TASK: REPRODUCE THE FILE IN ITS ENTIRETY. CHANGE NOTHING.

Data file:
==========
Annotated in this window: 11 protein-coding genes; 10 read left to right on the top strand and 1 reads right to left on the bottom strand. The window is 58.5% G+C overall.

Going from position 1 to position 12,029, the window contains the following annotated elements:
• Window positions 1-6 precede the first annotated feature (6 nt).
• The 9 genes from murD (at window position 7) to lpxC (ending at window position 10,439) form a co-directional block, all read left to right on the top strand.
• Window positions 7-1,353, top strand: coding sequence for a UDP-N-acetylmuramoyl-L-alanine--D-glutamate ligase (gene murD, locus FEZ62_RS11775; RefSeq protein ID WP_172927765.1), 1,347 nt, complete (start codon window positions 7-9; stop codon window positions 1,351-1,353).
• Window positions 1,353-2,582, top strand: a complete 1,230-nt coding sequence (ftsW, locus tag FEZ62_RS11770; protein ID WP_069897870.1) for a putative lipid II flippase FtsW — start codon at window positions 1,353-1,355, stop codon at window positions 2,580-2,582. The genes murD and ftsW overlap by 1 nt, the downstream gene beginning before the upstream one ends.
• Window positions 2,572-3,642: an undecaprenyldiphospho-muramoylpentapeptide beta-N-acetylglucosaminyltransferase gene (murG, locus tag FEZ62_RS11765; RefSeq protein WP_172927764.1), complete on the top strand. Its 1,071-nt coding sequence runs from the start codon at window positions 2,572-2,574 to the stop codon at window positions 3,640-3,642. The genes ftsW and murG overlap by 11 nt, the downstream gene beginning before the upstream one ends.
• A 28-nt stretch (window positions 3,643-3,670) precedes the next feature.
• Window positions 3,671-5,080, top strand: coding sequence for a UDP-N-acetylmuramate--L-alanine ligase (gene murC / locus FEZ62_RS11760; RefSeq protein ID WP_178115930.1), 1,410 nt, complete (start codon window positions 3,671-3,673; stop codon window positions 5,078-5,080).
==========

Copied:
Annotated in this window: 11 protein-coding genes; 10 read left to right on the top strand and 1 reads right to left on the bottom strand. The window is 58.5% G+C overall.

Going from position 1 to position 12,029, the window contains the following annotated elements:
• Window positions 1-6 precede the first annotated feature (6 nt).
• The 9 genes from murD (at window position 7) to lpxC (ending at window position 10,439) form a co-directional block, all read left to right on the top strand.
• Window positions 7-1,353, top strand: coding sequence for a UDP-N-acetylmuramoyl-L-alanine--D-glutamate ligase (gene murD, locus FEZ62_RS11775; RefSeq protein ID WP_172927765.1), 1,347 nt, complete (start codon window positions 7-9; stop codon window positions 1,351-1,353).
• Window positions 1,353-2,582, top strand: a complete 1,230-nt coding sequence (ftsW, locus tag FEZ62_RS11770; protein ID WP_069897870.1) for a putative lipid II flippase FtsW — start codon at window positions 1,353-1,355, stop codon at window positions 2,580-2,582. The genes murD and ftsW overlap by 1 nt, the downstream gene beginning before the upstream one ends.
• Window positions 2,572-3,642: an undecaprenyldiphospho-muramoylpentapeptide beta-N-acetylglucosaminyltransferase gene (murG, locus tag FEZ62_RS11765; RefSeq protein WP_172927764.1), complete on the top strand. Its 1,071-nt coding sequence runs from the start codon at window positions 2,572-2,574 to the stop codon at window positions 3,640-3,642. The genes ftsW and murG overlap by 11 nt, the downstream gene beginning before the upstream one ends.
• A 28-nt stretch (window positions 3,643-3,670) precedes the next feature.
• Window positions 3,671-5,080, top strand: coding sequence for a UDP-N-acetylmuramate--L-alanine ligase (gene murC / locus FEZ62_RS11760; RefSeq protein ID WP_178115930.1), 1,410 nt, complete (start codon window positions 3,671-3,673; stop codon window positions 5,078-5,080).